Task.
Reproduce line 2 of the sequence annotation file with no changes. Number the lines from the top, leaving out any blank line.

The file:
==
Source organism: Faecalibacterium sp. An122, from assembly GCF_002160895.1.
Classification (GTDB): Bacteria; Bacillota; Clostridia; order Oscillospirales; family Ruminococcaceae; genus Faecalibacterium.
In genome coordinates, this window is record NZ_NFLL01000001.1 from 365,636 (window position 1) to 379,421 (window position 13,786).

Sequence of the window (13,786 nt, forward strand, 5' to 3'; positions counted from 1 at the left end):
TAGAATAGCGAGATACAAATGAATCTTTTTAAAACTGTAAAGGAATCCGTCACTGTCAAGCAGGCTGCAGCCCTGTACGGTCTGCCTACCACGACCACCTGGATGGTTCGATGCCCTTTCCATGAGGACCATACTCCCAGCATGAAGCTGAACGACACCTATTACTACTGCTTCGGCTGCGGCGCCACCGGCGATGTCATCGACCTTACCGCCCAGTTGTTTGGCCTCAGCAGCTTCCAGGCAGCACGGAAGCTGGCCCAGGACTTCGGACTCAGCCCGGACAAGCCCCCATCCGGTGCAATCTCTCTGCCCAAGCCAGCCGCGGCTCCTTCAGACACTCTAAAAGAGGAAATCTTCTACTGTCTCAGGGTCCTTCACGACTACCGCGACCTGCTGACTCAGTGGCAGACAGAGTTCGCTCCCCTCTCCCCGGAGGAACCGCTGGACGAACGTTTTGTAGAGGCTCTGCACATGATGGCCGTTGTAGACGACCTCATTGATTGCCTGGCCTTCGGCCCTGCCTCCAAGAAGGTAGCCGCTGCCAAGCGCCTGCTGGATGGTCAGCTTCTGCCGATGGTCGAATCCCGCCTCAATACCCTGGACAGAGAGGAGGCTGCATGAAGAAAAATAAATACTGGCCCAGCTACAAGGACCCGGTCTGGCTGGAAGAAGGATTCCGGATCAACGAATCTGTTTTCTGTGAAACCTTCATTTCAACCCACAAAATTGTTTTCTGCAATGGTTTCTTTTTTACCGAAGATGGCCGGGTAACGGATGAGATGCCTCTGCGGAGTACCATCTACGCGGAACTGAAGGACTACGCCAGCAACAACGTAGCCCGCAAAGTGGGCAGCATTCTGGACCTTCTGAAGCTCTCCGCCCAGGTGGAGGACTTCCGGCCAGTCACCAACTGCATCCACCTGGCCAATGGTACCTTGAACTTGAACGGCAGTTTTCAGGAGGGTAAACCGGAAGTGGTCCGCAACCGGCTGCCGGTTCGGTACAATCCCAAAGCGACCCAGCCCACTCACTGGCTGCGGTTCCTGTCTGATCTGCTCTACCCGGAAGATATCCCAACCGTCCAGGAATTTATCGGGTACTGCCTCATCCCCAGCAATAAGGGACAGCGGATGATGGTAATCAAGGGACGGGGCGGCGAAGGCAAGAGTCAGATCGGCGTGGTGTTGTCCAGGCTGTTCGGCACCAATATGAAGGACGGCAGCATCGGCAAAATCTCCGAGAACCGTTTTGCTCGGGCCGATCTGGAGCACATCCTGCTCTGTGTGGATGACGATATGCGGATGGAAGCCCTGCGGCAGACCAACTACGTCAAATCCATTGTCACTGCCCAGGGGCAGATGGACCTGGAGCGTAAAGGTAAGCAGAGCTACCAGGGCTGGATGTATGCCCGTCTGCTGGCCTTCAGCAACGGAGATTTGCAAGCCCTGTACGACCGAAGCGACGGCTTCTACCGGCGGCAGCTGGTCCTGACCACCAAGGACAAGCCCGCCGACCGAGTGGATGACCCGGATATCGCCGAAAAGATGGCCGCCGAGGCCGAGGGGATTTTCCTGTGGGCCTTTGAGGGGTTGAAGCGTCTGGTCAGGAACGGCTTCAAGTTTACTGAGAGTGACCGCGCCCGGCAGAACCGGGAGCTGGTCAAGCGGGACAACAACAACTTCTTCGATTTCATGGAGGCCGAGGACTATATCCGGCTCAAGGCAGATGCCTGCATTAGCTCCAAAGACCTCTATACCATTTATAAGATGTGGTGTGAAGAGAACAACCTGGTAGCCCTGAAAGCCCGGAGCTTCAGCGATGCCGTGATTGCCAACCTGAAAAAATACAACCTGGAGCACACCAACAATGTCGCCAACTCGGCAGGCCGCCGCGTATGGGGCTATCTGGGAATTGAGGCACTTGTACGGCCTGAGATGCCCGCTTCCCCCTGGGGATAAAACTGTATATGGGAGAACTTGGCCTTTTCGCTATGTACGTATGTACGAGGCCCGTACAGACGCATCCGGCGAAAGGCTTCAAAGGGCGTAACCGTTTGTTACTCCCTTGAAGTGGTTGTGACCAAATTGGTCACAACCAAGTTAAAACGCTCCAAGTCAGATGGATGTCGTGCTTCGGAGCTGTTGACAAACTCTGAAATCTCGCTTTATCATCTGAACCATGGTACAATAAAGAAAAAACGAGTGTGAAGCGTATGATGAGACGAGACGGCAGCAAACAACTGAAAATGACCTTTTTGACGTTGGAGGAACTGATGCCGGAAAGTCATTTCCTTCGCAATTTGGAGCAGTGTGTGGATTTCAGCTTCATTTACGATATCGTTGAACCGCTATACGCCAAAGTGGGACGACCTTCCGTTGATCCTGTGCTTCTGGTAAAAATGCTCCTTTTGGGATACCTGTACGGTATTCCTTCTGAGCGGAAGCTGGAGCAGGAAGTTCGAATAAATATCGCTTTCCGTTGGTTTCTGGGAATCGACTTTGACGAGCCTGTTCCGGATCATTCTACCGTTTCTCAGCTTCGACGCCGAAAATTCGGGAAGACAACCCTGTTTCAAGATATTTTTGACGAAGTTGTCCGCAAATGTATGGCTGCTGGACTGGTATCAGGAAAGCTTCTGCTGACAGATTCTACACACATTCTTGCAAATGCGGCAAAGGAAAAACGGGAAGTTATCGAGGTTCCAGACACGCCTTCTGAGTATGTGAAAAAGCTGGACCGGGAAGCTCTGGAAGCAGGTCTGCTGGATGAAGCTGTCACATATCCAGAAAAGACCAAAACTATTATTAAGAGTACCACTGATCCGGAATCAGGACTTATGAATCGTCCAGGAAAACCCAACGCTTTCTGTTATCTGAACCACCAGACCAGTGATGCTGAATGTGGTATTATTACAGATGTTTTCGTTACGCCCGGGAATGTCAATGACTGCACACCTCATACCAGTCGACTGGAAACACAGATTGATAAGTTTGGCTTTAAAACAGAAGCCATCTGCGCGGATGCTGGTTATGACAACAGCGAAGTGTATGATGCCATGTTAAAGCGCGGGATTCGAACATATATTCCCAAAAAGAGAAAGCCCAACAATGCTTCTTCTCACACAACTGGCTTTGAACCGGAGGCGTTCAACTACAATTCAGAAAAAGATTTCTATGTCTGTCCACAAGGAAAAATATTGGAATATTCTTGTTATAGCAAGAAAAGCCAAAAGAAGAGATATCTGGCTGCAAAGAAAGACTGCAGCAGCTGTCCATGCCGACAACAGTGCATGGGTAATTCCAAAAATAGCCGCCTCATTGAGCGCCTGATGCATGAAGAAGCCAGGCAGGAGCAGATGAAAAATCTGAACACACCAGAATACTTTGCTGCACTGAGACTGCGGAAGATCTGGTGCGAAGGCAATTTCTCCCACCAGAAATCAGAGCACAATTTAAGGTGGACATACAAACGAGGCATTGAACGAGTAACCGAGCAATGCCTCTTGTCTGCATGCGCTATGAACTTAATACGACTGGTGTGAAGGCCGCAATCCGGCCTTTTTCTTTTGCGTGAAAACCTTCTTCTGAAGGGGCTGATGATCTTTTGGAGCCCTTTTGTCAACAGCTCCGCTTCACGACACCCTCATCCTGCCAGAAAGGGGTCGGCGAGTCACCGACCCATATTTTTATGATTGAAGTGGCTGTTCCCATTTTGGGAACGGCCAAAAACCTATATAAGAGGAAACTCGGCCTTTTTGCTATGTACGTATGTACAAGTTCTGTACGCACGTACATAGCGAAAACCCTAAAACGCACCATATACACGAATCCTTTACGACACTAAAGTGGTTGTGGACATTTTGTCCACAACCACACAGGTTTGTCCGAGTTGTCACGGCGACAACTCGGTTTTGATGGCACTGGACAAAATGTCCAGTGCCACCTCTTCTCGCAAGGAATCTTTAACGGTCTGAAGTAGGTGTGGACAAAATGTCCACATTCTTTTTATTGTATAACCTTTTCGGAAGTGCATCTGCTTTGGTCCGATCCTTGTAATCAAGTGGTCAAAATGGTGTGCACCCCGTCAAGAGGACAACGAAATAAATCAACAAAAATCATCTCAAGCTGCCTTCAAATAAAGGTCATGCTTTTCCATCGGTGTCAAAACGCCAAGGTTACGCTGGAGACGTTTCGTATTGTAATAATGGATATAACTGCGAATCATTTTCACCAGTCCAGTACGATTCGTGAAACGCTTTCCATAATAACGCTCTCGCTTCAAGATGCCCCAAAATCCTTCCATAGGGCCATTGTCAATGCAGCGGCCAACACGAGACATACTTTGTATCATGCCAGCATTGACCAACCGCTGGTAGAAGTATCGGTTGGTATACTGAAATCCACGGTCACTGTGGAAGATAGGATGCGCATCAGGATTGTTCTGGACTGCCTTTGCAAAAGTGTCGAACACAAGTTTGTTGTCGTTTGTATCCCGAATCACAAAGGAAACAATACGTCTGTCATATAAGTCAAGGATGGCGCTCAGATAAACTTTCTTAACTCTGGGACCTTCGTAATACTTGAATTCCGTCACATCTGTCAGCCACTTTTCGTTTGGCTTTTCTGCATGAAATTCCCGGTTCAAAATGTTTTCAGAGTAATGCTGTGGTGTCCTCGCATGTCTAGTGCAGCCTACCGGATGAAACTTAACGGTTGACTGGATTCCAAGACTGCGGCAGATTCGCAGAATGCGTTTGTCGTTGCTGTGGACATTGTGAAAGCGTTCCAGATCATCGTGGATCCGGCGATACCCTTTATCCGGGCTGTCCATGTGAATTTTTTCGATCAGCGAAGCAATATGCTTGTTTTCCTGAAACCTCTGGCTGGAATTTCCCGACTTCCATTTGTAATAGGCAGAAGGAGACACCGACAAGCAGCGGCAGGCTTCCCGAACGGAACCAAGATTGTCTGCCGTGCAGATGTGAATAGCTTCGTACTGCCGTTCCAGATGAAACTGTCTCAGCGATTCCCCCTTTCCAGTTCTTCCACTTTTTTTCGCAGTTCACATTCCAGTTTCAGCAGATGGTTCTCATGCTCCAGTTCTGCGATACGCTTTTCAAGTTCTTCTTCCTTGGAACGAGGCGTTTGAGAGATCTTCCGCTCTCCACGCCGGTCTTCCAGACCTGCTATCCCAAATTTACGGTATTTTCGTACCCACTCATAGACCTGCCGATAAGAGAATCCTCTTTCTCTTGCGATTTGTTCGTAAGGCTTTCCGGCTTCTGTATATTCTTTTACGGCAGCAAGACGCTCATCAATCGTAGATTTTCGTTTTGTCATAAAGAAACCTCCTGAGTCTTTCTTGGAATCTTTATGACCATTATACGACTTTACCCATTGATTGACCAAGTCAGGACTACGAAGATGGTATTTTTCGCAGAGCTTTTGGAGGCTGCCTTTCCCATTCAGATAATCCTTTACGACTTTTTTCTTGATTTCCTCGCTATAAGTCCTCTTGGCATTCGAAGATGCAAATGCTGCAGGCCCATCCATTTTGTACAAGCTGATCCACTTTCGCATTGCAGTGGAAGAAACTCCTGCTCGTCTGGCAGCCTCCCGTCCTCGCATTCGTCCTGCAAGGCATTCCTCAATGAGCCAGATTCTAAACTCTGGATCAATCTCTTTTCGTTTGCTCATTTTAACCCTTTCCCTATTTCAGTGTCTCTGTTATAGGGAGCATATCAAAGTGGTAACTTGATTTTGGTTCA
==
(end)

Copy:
Classification (GTDB): Bacteria; Bacillota; Clostridia; order Oscillospirales; family Ruminococcaceae; genus Faecalibacterium.